If the lady favors the gentleman with an acknowledging bow.
A gentleman may never speak to a female acquaintance in the street.
If the gentleman first tips his hat and the lady bows in response.
Only if the lady speaks first.


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Quiz Answer Key and Fun Facts
1. From 1811 to 1820 the responsibilities of the English throne devolved upon the Prince of Wales, a man described as a "dedicated hedonist, drunkard and lecher." What prevented King George III from carrying out the responsibilities of the kingship?

Answer: He was mad.

The inability to speak English did not disqualify German born George I, the first Hanoverian king and great-grandfather of George III, from being King of England. The madness of George III is believed to have resulted from an inherited disorder, Porphyria. His profligate son became Prince Regent and, ultimately, King George IV.
2. A biography written soon the after death of the Prince Regent, who later ruled as George IV, asserted that George IV contributed more "to the demoralisation of society than any prince recorded in the pages of history". By the time Parliament appointed him Prince Regent, which of the following had the Prince of Wales "accomplished"?

Answer: All of these

The reputedly charming Prince Regent spent profligately and lived debauchedly. His early friends included the notorious Beau Brummel (credited with the invention of the cravat). His marital escapades exemplify his life. In 1785 he purportedly married his Brighton mistress, Anne Fitzherbert, illegally.

In 1795, the Prince's crippling debt forced him to accept a political marriage to Caroline of Brunswick in order to induce Parliament to assume his debts. His scandalous treatment of his wife, which included an attempt to divorce her and an effort to prevent her from attending his coronation as King, contributed to his general unpopularity.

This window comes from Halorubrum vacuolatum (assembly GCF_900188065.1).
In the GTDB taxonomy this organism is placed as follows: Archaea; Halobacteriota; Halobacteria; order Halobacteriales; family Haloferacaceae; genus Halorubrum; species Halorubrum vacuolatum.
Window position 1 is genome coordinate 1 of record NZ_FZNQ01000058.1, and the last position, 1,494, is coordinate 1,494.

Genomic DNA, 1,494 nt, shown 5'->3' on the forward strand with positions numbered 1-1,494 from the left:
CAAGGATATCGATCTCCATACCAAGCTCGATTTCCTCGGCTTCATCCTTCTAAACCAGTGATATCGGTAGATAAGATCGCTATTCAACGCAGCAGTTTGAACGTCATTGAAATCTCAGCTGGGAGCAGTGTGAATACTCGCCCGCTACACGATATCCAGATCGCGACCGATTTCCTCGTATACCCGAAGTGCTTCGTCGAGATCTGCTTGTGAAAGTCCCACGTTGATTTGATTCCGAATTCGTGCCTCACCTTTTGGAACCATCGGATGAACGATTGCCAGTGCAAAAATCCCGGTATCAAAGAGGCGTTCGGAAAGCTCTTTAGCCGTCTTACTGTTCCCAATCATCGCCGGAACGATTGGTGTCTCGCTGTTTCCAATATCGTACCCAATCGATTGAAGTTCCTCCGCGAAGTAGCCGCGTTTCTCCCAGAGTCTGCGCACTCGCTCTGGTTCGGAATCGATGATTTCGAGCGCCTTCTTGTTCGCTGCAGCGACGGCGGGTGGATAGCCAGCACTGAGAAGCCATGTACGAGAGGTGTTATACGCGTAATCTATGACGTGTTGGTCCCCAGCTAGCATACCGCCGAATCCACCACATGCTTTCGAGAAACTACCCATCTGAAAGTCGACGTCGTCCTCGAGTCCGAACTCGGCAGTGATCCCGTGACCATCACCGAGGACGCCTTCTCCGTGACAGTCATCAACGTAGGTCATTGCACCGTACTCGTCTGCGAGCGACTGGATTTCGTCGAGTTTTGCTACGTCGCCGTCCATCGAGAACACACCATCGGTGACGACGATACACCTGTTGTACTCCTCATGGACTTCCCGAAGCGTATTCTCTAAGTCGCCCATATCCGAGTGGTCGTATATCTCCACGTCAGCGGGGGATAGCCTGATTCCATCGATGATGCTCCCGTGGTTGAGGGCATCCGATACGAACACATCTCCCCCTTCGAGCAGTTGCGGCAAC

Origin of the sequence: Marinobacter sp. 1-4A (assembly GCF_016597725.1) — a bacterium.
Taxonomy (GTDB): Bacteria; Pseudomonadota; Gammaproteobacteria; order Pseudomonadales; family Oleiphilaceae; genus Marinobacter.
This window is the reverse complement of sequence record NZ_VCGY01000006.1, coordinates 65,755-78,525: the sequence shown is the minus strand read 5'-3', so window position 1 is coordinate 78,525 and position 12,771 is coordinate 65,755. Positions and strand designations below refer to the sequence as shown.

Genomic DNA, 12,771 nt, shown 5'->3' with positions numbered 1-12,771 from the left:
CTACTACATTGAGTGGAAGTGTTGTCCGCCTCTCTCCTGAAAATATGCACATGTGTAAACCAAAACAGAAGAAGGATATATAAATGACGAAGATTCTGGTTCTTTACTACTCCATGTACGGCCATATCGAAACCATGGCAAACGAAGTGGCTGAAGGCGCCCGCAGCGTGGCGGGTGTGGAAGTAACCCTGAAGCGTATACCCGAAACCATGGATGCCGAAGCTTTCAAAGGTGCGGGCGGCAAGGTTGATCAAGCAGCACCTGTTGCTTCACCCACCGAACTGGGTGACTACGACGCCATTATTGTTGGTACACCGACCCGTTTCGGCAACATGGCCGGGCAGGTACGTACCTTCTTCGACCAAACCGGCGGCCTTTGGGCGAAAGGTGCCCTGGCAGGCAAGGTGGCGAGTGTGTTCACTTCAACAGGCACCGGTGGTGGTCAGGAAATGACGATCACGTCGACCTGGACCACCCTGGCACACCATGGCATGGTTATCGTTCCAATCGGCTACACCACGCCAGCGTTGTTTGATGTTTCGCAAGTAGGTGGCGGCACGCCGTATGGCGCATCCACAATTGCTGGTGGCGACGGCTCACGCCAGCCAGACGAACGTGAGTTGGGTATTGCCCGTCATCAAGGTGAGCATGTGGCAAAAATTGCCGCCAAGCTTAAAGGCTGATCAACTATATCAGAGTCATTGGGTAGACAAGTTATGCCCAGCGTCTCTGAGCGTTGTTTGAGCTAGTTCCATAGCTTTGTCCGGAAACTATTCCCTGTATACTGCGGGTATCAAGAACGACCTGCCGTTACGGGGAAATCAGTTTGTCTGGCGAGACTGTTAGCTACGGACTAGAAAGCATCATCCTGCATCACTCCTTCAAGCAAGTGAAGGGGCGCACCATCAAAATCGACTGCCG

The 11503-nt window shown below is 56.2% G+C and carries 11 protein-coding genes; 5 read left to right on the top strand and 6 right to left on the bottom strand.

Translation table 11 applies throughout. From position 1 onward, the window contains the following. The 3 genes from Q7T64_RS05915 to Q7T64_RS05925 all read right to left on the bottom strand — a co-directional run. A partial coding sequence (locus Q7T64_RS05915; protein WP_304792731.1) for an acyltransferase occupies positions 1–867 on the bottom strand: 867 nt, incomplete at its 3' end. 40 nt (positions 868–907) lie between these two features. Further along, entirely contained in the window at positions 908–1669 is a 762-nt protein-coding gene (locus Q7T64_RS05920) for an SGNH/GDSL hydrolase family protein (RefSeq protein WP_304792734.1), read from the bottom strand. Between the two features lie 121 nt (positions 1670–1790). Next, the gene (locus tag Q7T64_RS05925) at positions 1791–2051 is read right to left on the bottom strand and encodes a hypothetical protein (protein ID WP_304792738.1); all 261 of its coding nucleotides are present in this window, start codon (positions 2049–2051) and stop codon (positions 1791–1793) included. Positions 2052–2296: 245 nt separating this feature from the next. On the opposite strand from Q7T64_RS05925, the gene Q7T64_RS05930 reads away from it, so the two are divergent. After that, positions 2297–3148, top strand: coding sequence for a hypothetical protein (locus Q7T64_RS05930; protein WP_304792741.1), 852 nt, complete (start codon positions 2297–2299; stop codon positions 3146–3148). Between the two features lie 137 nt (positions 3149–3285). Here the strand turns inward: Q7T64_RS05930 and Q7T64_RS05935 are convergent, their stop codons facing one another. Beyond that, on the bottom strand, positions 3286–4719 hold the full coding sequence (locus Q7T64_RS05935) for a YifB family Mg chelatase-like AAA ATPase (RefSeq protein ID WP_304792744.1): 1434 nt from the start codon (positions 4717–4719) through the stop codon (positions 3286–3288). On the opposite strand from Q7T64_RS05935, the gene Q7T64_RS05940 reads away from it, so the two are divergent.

3. Jane Austen's books concern the manners and mores of the English aristocracy of the Regency Period. The type of vulgar behavior in which the Prince Regent so typically engaged received due censure in Austen's novels. The year 1815 saw the publication of the Austen's fourth book, "Emma". To whom was "Emma" dedicated?

Answer: The Prince Regent

Apparently the Prince and Jane Austen's father shared a physician who convinced the elder Austen of the Prince's admiration for his daughter's novels; although Austen biographer G. E. Milton points out that with respect to the Prince, "it is hard to imagine his reading any book, however delightful."
4. If one is wealthy, well born, and well dressed and associates with others having the same important qualities one is entitled to consider yourself part of what elite Regency England group?

Answer: The ton

Although one might suppose that "ton" referred to social weight, in fact, the term "ton" derived from the word "tone" and refers to style and manner. However, style and manner alone would not be sufficient for one to be included in the ton. Riches and high birth were equally requisite. "Crew" was a cant term for gangs of gypsies, thieves and/or beggars. According to the 1811 "Dictionary of the Vulgar Tongue", "cooler" referred either to a woman or to that portion of her anatomy upon which she sat.

A "hoity toity" was "a giddy, thoughtless, romping girl".
5. You are standing in a foul smelling fish market near the Thames. The language of the fishmongers strikes you as being as odious as their wares. Where are you standing?

Answer: Billingsgate

"Billingsgate" has become synonymous with offensive, insulting language. The "Dictionary of the Vulgar Tongue" informs us that the denizens of Billingsgate are prone to "leave decency and good manners a little on the left hand." London markets were organized under the Crown in the 14th century.